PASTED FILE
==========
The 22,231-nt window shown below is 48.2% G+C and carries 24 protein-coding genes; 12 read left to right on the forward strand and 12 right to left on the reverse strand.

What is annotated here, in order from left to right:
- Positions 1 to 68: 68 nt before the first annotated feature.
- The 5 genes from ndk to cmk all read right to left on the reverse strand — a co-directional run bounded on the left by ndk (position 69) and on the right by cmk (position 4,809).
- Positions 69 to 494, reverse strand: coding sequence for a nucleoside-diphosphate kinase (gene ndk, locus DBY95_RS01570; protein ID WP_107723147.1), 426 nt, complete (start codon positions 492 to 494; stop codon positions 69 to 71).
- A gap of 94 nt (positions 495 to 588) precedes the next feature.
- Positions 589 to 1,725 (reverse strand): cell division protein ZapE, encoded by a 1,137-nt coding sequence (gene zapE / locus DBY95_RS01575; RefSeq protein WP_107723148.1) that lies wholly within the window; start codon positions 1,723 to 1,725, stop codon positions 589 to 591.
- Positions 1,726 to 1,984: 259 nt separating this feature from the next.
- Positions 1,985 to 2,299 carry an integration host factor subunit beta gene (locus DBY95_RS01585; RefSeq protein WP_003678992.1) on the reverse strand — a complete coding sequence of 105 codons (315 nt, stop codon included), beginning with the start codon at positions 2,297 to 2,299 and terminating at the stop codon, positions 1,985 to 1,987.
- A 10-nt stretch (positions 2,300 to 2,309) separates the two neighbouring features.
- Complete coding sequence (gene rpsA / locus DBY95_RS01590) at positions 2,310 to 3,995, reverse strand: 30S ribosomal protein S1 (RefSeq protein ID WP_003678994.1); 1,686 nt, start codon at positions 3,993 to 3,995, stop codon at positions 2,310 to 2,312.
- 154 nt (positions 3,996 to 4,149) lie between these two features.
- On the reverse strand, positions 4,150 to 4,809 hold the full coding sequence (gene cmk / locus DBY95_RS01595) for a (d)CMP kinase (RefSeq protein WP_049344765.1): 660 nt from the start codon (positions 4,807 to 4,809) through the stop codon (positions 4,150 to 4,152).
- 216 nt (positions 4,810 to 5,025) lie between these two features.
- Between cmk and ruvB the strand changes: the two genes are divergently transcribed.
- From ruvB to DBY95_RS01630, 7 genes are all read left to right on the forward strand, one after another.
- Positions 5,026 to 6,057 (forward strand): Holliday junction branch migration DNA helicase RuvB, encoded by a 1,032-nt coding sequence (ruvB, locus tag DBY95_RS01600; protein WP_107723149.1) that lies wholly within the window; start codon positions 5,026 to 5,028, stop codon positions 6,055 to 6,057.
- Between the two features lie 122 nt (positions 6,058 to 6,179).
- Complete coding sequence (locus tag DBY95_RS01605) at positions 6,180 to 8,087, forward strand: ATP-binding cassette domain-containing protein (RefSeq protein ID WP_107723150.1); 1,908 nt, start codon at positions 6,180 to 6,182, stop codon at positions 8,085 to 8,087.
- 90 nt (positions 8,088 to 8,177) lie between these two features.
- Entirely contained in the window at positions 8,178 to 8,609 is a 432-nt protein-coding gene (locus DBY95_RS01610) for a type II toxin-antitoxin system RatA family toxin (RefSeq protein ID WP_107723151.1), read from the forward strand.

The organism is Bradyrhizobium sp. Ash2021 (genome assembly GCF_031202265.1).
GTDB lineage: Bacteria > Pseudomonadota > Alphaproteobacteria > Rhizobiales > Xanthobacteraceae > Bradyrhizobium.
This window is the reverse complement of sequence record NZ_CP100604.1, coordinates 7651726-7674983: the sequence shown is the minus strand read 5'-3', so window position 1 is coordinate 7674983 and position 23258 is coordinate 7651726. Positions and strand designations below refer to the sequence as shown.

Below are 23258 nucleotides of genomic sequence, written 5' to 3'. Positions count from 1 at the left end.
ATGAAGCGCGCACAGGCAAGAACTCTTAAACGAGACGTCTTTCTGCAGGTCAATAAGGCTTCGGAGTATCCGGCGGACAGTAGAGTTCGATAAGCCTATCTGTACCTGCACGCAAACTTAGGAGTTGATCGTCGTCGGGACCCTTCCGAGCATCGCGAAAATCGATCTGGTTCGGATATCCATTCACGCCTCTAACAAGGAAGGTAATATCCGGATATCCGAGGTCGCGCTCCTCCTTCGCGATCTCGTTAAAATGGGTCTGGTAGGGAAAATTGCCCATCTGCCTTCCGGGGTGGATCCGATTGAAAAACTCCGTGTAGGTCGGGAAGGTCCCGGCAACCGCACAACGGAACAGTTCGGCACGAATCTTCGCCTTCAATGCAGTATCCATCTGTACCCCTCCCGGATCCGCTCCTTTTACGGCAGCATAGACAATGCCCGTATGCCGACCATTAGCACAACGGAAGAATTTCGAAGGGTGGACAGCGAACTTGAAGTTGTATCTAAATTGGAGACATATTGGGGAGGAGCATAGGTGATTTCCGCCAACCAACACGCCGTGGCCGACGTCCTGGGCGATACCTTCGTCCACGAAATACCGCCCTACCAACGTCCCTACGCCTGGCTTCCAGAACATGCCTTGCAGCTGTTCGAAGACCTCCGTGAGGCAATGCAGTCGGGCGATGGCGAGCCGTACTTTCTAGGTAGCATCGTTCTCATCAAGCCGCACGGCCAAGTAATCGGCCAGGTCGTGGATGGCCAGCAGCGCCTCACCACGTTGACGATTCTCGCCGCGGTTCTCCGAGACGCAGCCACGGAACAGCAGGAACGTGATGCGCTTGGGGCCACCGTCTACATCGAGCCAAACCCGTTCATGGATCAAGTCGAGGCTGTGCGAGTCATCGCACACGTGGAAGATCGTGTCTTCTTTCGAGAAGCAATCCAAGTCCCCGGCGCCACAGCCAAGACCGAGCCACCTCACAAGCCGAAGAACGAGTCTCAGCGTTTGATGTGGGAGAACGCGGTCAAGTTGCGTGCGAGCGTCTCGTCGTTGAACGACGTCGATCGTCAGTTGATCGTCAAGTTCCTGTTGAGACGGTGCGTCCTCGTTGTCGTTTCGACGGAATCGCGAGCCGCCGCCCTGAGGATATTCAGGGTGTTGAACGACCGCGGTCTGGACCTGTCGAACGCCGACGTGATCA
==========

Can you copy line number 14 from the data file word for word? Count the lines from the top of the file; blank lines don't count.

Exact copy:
- 216 nt (positions 4,810 to 5,025) lie between these two features.